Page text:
All Anxiety is not Created Equal: Correlates of Parent/Youth Agreement Vary Across Subtypes of Anxiety

Emily M. Becker, Amanda Jensen-Doss, Philip C. Kendall, Boris Birmaher, Golda S. Ginsburg

Research output: Contribution to journalArticle

16 Scopus citations

Abstract

Research has examined patterns and correlates of parent/youth informant discrepancies in the reporting of youth anxiety. However, little work has examined whether it is better to conceptualize patterns and correlates of informant disagreement across anxiety broadly, or more useful to consider disagreement on specific symptom clusters. Using data from the Child Adolescent/Anxiety Multimodal Study (CAMS; N = 488; Walkup et al. The New England Journal of Medicine, 359(26), 2753-2766. doi:10.1056/NEJMoa0804633, 2008), the current study applied the most recent recommended analytic strategies to study informant discrepancies and examined differences in the magnitude and patterns of disagreement for: (a) broadband anxiety symptoms, versus (b) symptoms of specific anxiety diagnoses (or anxiety subtypes; e.g., separation, social anxiety). Correlates of informant discrepancies were also examined. Results indicated that there was variability in agreement across anxiety subtypes, with parent/youth agreement higher on separation anxiety and school refusal symptoms relative to other domains. Parental psychopathology was associated with disagreement on broadband anxiety symptoms, such that parental psychopathology was highest when parents reported higher symptoms than their children; however, this finding was largely driven by a relationship between parental psychopathology and disagreement on separation anxiety symptoms. Age was associated with disagreement on total and separation anxiety symptoms. Gender was not associated with disagreement. Clinical implications are discussed.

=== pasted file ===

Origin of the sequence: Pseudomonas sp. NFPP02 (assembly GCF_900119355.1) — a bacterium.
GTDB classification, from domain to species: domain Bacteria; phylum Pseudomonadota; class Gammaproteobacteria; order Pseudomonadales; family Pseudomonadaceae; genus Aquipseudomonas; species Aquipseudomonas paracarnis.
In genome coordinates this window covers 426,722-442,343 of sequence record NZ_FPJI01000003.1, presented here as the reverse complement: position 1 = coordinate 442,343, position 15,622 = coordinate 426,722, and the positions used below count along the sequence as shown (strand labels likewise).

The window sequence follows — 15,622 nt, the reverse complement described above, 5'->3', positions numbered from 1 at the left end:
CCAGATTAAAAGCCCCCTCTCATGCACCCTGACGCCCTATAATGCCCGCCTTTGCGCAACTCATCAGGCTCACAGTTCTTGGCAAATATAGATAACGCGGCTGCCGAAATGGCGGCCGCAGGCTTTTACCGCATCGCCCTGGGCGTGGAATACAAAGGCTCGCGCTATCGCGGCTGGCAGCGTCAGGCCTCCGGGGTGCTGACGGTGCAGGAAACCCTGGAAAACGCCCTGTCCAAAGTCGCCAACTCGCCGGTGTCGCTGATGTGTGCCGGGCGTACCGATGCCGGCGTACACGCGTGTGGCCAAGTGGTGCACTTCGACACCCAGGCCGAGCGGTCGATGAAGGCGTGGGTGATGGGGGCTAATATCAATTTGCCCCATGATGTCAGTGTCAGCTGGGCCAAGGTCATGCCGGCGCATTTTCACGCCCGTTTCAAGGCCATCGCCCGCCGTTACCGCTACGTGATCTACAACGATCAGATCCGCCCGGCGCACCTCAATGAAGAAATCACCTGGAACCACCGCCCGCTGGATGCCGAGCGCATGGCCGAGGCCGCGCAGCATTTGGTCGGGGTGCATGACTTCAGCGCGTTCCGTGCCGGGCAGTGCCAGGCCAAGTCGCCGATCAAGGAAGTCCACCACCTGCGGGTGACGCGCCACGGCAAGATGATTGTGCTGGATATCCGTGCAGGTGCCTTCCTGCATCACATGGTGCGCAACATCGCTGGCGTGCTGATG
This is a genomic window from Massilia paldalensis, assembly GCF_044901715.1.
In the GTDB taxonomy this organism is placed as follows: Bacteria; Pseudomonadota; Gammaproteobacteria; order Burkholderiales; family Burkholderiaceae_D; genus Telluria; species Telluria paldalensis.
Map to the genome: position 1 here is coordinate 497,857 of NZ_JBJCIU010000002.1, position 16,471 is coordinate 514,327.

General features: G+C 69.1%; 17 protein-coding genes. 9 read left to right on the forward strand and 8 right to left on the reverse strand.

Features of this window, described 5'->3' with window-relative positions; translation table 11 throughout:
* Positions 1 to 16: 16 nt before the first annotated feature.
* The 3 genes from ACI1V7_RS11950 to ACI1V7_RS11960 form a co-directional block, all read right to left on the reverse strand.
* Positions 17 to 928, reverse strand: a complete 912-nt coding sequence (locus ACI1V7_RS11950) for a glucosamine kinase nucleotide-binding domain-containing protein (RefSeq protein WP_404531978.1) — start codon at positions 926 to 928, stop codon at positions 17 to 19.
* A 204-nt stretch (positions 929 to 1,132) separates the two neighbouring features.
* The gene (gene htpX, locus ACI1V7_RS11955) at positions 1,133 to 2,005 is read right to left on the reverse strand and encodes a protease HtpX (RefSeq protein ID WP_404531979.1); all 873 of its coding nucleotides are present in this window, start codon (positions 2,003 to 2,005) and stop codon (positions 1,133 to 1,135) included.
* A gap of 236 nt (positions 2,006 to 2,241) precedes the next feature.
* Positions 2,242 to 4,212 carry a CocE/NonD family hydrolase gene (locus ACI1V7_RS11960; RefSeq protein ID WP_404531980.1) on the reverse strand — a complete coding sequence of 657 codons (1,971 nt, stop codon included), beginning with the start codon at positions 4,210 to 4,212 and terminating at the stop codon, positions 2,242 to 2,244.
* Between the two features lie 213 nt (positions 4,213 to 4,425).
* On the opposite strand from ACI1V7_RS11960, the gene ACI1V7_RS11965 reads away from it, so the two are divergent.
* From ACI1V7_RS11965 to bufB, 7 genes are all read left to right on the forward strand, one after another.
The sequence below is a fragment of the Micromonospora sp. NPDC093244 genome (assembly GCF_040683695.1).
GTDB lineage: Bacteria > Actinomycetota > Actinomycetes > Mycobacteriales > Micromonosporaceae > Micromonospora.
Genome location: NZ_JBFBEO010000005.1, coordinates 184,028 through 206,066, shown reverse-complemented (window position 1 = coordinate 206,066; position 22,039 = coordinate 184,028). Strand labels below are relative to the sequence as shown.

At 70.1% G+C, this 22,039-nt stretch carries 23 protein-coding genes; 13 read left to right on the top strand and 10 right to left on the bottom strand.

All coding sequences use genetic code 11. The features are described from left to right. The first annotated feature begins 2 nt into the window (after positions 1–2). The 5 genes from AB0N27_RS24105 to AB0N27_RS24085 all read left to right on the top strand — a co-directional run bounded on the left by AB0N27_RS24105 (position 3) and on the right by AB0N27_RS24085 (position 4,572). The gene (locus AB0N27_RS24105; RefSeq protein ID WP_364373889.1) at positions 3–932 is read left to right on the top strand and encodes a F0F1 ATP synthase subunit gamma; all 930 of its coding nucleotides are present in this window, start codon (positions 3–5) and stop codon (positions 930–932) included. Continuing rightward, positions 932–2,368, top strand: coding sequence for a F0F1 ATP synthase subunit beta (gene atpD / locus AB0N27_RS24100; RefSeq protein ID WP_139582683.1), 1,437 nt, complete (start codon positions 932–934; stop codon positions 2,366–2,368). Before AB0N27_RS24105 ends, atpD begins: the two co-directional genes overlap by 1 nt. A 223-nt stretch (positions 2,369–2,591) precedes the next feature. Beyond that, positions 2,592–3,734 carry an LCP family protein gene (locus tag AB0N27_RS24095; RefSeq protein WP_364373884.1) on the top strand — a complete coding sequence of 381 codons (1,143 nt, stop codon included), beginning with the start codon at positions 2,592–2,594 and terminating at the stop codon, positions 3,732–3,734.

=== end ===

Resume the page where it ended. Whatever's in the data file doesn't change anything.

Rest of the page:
Original languageEnglish (US)
Pages (from-to)528-537
Number of pages10
JournalJournal of Psychopathology and Behavioral Assessment
Volume38
Issue number4
DOIs
StatePublished - Dec 1 2016

Keywords

  • Anxiety disorders
  • Informant agreement
  • Youth assessment
  • Youth psychopathology

ASJC Scopus subject areas

  • Clinical Psychology

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